Skip to comments.Rail by rail! (priest explains why he installs altar rails at each parish where he serves)
Posted on 05/13/2013 6:31:03 AM PDT by NYer
One for the Brick by Brick file.
I had a note from a friend in the Diocese of Kansas City-St. Joseph, where the great Bishop Robert Finn presides.
At St. Andrew the Apostle on the north side of KC, Fr. Vince Rogers has installed a new brand new Communion rail!
My friend wrote:
He has installed altar rails in most of not all of the parishes in which he has served over the past 15-20 years.
He noted in his homily this morning, “So, why do I do this everywhere I go? It started when I was a seminarian at the NAC. Mother Teresa came to visit and when time came for communion, she went first and knelt on the marble floor and received. We all looked at each other and went up and knelt to receive our blessed Lord. From that moment forward……”
“The largest denomination in the US is fallen away Catholics. Why? Because we have forgotten what the Eucharist really is. If it’s only bread we are like pigs at a trough. If it is the body, blood, soul and divinity of Jesus Christ, then let’s act accordingly.”
Prior to the rail, he had a double prie-dieu in front of the altar. Maybe 30-40% received kneeling. This morning, the first Sunday Mass with the rail, all but a dozen or so at the 8 a.m. Mass received kneeling. Several still received in the hand but many more received kneeling, reverently and on the tongue – likely for the first time. What happened to their heart, only time will tell.
Fr. Z kudos to Fr. Rogers.
I am only in my 30s but I remember how much I enjoyed receiving kneeled at the alter. The whole mass seemed more reverent. I remember wondering why the heck they stopped doing it that way. I also wondered why rock bands with drums and electric bass were chosen over organs and choirs. I miss the old days dearly.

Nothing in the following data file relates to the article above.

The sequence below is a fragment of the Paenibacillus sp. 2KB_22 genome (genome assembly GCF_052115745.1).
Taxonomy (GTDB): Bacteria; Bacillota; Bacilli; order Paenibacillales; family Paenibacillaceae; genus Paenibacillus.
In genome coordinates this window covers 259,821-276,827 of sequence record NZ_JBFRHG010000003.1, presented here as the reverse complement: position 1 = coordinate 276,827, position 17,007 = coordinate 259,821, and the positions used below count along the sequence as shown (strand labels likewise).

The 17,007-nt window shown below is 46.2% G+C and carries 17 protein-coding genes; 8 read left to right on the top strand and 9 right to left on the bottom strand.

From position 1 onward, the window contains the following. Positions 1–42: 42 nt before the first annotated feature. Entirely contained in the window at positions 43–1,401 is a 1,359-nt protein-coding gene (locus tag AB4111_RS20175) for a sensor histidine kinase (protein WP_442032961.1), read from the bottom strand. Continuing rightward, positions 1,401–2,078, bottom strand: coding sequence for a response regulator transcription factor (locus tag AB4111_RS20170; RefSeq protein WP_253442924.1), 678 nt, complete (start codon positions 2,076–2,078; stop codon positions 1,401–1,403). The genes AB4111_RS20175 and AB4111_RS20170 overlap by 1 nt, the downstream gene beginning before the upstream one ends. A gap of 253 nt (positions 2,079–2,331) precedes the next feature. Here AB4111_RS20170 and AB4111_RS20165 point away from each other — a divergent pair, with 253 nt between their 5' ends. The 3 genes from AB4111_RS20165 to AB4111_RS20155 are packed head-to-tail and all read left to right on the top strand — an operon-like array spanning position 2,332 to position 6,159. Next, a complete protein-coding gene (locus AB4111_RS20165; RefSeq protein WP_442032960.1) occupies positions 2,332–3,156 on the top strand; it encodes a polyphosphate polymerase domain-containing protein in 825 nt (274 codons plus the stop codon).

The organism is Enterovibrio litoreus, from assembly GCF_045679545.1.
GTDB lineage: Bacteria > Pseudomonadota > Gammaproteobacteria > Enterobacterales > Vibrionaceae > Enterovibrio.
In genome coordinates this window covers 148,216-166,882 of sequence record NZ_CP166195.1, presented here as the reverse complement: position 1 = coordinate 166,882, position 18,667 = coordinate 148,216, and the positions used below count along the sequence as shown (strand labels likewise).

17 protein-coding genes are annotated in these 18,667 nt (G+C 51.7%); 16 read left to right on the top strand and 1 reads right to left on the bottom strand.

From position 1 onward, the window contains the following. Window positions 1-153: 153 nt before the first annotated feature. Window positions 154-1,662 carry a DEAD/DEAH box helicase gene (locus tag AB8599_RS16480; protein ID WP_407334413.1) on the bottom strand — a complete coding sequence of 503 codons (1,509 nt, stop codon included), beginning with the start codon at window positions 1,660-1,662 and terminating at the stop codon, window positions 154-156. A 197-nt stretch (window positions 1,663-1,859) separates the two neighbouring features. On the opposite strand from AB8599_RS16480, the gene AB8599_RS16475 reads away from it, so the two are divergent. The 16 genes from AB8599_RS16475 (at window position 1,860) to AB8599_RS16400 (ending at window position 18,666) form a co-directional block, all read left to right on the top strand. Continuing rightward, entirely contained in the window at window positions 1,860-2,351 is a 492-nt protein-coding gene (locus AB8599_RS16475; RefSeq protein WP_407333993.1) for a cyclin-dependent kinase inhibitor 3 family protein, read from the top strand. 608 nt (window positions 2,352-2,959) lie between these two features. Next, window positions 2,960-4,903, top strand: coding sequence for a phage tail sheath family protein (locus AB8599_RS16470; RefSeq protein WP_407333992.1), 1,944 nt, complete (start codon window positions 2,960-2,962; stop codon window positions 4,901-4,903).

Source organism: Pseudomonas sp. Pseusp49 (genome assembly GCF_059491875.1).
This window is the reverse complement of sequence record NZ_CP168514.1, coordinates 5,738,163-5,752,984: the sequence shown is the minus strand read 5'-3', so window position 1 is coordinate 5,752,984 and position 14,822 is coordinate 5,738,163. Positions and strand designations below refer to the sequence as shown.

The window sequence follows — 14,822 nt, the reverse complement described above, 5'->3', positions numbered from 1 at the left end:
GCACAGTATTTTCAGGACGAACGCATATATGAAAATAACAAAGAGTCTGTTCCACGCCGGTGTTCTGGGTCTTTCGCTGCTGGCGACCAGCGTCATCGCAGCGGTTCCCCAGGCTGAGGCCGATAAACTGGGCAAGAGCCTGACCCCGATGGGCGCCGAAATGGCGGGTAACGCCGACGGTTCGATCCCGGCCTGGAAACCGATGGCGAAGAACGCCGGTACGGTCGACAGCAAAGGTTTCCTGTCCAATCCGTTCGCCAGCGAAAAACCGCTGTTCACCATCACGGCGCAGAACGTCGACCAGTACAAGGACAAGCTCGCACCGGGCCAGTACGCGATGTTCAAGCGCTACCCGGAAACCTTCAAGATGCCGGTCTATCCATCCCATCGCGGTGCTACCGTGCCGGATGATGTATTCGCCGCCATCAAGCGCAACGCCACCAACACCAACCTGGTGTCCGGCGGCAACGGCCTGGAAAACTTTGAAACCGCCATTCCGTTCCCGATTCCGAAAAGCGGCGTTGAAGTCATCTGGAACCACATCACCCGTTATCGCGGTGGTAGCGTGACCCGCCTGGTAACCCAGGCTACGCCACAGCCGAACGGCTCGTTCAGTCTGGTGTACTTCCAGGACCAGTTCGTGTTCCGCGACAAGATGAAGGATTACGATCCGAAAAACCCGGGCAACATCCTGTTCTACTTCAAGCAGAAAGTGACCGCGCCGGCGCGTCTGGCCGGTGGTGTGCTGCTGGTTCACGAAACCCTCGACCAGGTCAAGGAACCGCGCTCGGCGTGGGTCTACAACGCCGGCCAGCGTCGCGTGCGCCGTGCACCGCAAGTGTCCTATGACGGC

This brings tears to my eyes reading it. I hope it catches on.
Having an official role in Sunday Mass I can tell you there are certain practical issues at play in our parish. In particular many elderly parishoners with walkers, canes and wheelchairs. Bringing everyone to the rail would be fraught with difficulties IMO.
Back when polio was ravaging the young in America, I remember priests exiting the altar to administer Holy Communion to those on crutches, wheel chairs and in braces. They may have been the last to receive at the Mass, but it was no great bother for priest or congregant.
It would take some getting used to. The last time I did it, a year ago at a Latin Mass, I felt very rushed and a little stressed (did I open my mouth enough? Lift my head enough? Am I getting up fast enough for the people after me?).
So, I would say maybe it feels reverent when You feel reverent, instead of self-conscious. Personally, I think I am prone to distraction by the Evil One no matter what bodily position I am in.
Vatican II proof that the shameful scourge called “The Sixties” reached even into the Vatican.
Because of my knee replacement, revival of kneeling at the altar would preclude me from ever receiving Communion again.
This article does not surprise me, however. My son belongs to a parish in Overland Park, KS. Their “new” (about 10-15 yo) church has what looks to me to be “baby” altar rails. IOW, the main altar is separated by rails. Parishioners are not asked to kneel at them, but the practice could be instituted easily. The church is beautiful with many old world details. My son blangs to St. Michael the Archangel Parish.